|Topic Review (Newest First)|
|01-07-2008 10:45 PM|
Most creatures hibernate in the winter months, but December is the time I wake from an 11 month slumber. I am pulled from a cardboard box in the basement, with my companions, who have been carefully wrapped in tissue paper. The girl who owns me has pulled me from the box every year since she was three, and she is now a 27 year old woman. I love her deeply. I hope I will be a ritual for her until she is old, I hope her children love me like she does.
My companions and I are humbly carved from wood- we are simply formed and lightly colored with pastel stains. We are not intricately shaped or painted like others of our kind. Our owner has been faithful to us.
I can feel her small hands right now, placing me on the table, I hear the clunk of my companions being placed around me. I see them all, carefully arranged, facing towards me. Three old men, animals, an angel, a young couple, an infant. The infant lies beneath me. I am the arch over the manger. My owner dims the lights, and lights a candle behind me. All is quiet. She stares at us all for a few moments, then leaves. I look down at the infant, watching the candle shadows dance over him. It is Christmas time.
|01-07-2008 08:58 PM|
I was so glad to see another prompt I wrote this the day after Christmas and have been meaning to go back and edit. It feels really scattered to me, really disjointed. After going back and reading it though, for the most part I am okay with that - it is how the situation feels, so I think I am okay with it reading as such. The last paragraph though really needs some help - I feel like it doesn't connect at all; it seems like an afterthrought (which really, it was). And yet, if I take it out the whold thing seems to be missing something - like there is no "end". What do you think? Should I take it out? At any rate, I'd love feedback of any type: technical, clarity, praying to the writing gods, or needin’-some-lovin’. Thanks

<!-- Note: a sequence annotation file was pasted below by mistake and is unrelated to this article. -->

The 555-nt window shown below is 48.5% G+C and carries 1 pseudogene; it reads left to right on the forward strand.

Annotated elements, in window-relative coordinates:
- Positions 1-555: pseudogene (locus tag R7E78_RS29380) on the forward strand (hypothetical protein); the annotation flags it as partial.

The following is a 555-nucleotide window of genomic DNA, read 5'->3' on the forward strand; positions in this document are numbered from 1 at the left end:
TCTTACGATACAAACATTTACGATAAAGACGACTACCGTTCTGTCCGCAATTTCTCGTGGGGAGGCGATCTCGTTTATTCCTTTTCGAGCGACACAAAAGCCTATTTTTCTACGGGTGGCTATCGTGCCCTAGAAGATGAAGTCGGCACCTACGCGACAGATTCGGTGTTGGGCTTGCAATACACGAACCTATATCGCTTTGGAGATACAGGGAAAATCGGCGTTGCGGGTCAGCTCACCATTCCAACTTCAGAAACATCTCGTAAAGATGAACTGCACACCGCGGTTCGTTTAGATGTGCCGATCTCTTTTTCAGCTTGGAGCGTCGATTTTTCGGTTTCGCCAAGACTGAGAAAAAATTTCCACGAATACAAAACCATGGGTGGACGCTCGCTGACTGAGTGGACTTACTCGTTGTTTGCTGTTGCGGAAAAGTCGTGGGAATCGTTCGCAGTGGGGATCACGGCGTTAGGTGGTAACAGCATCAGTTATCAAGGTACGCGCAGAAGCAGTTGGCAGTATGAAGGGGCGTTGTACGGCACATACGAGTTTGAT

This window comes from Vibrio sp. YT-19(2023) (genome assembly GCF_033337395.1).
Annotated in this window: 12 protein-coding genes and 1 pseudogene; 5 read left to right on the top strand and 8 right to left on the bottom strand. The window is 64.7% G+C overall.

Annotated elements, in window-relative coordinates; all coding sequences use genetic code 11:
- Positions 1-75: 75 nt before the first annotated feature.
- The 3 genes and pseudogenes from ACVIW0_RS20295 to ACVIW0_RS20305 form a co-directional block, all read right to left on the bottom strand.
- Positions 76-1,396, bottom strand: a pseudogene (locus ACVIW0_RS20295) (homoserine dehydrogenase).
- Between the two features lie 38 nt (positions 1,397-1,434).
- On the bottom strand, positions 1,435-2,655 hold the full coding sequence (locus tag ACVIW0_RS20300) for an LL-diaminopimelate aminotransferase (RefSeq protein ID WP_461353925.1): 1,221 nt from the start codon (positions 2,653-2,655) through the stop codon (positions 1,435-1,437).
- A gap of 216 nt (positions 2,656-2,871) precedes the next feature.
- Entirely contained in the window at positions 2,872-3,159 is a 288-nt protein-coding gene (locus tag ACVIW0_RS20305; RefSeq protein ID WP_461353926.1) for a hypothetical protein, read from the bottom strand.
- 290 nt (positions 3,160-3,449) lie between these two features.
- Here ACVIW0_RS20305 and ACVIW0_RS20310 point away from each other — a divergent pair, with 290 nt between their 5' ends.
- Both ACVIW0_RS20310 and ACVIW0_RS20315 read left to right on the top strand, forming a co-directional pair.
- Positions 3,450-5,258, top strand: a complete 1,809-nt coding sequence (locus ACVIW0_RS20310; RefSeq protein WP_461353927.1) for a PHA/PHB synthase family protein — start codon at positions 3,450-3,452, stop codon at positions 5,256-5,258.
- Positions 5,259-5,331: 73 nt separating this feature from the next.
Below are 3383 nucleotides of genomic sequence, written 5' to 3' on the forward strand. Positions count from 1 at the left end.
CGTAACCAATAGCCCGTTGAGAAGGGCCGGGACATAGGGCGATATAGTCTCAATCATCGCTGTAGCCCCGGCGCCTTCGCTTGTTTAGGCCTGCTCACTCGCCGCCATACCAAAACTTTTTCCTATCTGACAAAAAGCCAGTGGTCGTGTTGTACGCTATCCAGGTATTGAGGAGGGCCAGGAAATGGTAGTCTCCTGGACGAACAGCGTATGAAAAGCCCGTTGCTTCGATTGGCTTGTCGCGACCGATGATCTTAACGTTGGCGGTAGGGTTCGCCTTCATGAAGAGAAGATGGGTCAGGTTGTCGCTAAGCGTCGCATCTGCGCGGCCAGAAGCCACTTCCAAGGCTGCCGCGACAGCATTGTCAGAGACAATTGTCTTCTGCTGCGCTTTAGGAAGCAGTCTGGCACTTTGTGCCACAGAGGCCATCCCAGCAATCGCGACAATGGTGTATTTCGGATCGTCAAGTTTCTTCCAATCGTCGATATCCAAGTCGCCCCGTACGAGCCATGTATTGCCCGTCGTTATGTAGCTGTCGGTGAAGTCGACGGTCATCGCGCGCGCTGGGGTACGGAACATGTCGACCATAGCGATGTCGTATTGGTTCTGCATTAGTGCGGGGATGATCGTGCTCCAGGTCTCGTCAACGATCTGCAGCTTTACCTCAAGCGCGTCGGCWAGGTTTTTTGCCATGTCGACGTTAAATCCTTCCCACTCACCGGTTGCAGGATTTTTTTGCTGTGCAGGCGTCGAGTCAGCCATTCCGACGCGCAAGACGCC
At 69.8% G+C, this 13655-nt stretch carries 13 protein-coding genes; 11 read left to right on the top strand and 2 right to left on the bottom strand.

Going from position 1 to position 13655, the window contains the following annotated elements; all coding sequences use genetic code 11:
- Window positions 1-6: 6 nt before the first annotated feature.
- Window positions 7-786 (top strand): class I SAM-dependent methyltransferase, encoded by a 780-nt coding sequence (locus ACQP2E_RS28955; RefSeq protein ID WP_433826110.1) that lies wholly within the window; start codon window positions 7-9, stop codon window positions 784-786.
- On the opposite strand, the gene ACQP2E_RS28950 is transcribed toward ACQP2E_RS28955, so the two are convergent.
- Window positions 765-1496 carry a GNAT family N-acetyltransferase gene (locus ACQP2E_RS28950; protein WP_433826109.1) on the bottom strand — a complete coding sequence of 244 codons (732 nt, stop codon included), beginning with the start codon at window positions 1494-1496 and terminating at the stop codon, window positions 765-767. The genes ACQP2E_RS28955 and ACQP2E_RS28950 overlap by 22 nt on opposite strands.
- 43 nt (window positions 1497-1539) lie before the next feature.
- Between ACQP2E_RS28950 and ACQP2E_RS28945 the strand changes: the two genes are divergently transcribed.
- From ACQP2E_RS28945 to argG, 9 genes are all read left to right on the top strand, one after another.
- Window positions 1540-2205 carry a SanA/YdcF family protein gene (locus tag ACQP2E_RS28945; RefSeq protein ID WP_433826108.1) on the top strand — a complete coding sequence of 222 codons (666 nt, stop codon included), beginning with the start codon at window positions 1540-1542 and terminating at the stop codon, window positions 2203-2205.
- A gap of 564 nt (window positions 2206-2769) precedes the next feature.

We pleaded for days to get a tree, worried that Santa would skip our house without one. Target sold them for $10 each on Christmas Eve, not like "those damn tree lots" who were "too expensive and out to make an Almighty Buck". We circled those trees in the Target parking lot three or four times, determined to get the perfect one. Eventually, Dad tired of our conversation and said to just pick one or he would. We quickly settled on one about five feet tall - it had holes in it and was the perfect Charlie Brown tree. It listed to one side and the top was broken; it would be hard to get the angel to stay on the top of the tree that year.